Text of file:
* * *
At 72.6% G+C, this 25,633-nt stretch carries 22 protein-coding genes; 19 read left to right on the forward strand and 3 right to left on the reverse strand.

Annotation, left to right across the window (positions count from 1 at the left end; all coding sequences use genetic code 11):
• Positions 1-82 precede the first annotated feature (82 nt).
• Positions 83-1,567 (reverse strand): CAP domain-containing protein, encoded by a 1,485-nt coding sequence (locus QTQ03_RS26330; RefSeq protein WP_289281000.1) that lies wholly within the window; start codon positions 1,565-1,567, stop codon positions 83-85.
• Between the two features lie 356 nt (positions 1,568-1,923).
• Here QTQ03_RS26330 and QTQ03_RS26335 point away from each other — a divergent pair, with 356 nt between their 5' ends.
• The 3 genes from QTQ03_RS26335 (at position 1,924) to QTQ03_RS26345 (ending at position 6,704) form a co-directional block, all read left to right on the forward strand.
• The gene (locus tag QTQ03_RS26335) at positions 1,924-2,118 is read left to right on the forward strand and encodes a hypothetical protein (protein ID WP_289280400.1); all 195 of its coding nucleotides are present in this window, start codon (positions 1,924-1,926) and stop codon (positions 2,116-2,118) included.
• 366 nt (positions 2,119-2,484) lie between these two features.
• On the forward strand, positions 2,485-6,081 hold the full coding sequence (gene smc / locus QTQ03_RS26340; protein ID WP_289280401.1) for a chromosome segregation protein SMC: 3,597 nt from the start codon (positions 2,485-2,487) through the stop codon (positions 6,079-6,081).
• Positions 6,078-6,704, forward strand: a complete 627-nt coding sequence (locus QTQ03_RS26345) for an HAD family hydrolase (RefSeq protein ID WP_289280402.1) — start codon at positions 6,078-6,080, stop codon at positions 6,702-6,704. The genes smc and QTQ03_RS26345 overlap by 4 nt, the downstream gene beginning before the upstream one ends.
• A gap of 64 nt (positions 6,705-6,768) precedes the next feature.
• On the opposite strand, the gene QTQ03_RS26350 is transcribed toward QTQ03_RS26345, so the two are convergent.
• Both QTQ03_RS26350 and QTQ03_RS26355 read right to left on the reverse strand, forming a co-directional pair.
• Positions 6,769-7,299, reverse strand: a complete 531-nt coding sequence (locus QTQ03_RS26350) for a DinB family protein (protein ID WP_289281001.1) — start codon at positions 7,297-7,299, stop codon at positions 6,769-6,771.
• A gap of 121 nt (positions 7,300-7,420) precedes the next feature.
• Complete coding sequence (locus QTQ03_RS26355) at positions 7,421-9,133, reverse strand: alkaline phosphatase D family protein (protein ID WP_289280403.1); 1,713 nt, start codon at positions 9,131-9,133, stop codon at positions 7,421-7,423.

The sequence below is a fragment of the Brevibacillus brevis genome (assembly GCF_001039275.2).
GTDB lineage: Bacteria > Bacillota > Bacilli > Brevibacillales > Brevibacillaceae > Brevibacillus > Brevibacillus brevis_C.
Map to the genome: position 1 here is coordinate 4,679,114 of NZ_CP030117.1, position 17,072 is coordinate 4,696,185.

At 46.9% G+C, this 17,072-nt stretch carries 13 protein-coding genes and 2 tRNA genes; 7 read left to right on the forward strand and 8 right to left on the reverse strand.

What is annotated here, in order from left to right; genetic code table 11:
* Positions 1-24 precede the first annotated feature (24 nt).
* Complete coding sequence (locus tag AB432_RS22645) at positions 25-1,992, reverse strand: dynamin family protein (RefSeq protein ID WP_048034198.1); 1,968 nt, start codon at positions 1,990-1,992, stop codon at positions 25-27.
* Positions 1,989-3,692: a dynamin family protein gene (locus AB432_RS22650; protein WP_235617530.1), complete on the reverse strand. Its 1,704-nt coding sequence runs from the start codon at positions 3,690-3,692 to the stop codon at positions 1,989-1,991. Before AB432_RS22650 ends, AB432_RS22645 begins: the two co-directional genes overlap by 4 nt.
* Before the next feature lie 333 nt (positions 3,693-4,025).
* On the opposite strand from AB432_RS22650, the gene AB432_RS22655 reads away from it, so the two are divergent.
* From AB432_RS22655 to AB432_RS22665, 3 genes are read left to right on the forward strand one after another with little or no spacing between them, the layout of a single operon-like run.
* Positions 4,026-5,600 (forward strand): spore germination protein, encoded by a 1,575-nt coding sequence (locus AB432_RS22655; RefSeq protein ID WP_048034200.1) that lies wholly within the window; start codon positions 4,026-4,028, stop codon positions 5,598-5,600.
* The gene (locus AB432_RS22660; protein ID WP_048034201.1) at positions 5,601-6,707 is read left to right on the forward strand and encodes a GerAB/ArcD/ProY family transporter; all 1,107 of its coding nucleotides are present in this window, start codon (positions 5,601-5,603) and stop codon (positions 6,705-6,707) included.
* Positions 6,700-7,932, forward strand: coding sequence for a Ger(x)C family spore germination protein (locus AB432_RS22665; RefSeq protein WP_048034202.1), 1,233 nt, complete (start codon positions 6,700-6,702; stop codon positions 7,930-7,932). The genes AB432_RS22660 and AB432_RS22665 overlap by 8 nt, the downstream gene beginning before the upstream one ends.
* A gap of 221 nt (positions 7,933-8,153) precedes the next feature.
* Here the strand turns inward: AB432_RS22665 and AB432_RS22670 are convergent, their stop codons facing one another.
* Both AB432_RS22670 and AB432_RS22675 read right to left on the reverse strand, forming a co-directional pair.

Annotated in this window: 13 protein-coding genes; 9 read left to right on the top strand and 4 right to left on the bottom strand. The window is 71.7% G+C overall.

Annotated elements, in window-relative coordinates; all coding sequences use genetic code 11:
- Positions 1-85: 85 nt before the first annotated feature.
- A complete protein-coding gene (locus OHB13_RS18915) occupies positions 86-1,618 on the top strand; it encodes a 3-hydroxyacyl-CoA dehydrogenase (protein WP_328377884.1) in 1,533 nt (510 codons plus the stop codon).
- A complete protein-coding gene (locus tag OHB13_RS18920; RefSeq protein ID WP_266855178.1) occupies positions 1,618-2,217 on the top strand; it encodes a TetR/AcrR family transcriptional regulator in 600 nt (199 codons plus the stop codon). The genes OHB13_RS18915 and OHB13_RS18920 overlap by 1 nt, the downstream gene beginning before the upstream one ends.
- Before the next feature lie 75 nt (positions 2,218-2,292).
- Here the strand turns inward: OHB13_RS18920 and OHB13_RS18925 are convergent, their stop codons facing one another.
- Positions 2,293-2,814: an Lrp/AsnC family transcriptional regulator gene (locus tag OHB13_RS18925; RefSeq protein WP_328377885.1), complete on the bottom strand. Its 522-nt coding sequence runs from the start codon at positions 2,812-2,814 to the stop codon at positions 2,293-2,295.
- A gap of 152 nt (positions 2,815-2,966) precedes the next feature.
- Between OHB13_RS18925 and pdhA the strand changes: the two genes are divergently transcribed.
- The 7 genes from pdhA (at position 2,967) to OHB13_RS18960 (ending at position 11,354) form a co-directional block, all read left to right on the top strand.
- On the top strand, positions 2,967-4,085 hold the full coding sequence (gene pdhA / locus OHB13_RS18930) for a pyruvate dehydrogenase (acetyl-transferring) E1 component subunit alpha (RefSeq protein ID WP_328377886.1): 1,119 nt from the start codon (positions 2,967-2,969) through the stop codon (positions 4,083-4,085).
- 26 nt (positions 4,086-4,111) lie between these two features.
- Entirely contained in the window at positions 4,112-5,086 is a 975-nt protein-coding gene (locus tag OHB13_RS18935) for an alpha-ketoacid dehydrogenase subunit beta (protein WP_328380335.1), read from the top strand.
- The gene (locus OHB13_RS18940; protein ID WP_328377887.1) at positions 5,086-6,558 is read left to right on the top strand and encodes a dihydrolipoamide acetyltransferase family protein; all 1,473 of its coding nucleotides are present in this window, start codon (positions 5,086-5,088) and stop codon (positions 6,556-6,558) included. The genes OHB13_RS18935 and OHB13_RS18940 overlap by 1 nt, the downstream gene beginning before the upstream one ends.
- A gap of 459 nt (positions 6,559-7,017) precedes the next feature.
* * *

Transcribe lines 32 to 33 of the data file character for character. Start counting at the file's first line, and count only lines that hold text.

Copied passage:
* A gap of 221 nt (positions 7,933-8,153) precedes the next feature.
* Here the strand turns inward: AB432_RS22665 and AB432_RS22670 are convergent, their stop codons facing one another.